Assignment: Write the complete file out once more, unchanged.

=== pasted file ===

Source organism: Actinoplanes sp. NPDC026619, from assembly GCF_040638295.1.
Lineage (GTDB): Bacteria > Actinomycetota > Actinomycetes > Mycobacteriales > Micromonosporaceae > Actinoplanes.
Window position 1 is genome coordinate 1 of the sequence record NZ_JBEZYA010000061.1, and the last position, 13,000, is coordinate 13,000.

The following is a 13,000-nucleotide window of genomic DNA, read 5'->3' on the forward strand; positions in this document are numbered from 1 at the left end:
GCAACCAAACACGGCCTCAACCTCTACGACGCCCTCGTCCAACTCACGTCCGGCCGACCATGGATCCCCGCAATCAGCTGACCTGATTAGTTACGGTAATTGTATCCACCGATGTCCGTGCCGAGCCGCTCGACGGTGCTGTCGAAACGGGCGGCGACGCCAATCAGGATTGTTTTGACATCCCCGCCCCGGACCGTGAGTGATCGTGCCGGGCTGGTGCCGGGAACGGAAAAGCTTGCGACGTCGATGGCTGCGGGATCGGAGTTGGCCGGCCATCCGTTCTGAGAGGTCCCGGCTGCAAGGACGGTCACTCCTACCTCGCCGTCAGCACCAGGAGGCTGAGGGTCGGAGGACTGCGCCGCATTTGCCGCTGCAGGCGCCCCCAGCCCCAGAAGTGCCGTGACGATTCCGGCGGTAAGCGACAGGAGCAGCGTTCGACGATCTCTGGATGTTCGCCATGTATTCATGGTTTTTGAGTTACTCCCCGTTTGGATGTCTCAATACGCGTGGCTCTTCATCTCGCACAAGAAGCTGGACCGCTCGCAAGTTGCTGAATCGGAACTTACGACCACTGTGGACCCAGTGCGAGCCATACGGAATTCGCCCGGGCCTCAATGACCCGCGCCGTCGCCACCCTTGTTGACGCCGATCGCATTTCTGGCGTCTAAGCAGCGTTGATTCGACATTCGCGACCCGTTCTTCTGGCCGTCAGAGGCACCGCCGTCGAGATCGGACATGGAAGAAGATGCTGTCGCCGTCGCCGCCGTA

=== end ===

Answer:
Source organism: Actinoplanes sp. NPDC026619, from assembly GCF_040638295.1.
Lineage (GTDB): Bacteria > Actinomycetota > Actinomycetes > Mycobacteriales > Micromonosporaceae > Actinoplanes.
Window position 1 is genome coordinate 1 of the sequence record NZ_JBEZYA010000061.1, and the last position, 13,000, is coordinate 13,000.

The following is a 13,000-nucleotide window of genomic DNA, read 5'->3' on the forward strand; positions in this document are numbered from 1 at the left end:
GCAACCAAACACGGCCTCAACCTCTACGACGCCCTCGTCCAACTCACGTCCGGCCGACCATGGATCCCCGCAATCAGCTGACCTGATTAGTTACGGTAATTGTATCCACCGATGTCCGTGCCGAGCCGCTCGACGGTGCTGTCGAAACGGGCGGCGACGCCAATCAGGATTGTTTTGACATCCCCGCCCCGGACCGTGAGTGATCGTGCCGGGCTGGTGCCGGGAACGGAAAAGCTTGCGACGTCGATGGCTGCGGGATCGGAGTTGGCCGGCCATCCGTTCTGAGAGGTCCCGGCTGCAAGGACGGTCACTCCTACCTCGCCGTCAGCACCAGGAGGCTGAGGGTCGGAGGACTGCGCCGCATTTGCCGCTGCAGGCGCCCCCAGCCCCAGAAGTGCCGTGACGATTCCGGCGGTAAGCGACAGGAGCAGCGTTCGACGATCTCTGGATGTTCGCCATGTATTCATGGTTTTTGAGTTACTCCCCGTTTGGATGTCTCAATACGCGTGGCTCTTCATCTCGCACAAGAAGCTGGACCGCTCGCAAGTTGCTGAATCGGAACTTACGACCACTGTGGACCCAGTGCGAGCCATACGGAATTCGCCCGGGCCTCAATGACCCGCGCCGTCGCCACCCTTGTTGACGCCGATCGCATTTCTGGCGTCTAAGCAGCGTTGATTCGACATTCGCGACCCGTTCTTCTGGCCGTCAGAGGCACCGCCGTCGAGATCGGACATGGAAGAAGATGCTGTCGCCGTCGCCGCCGTA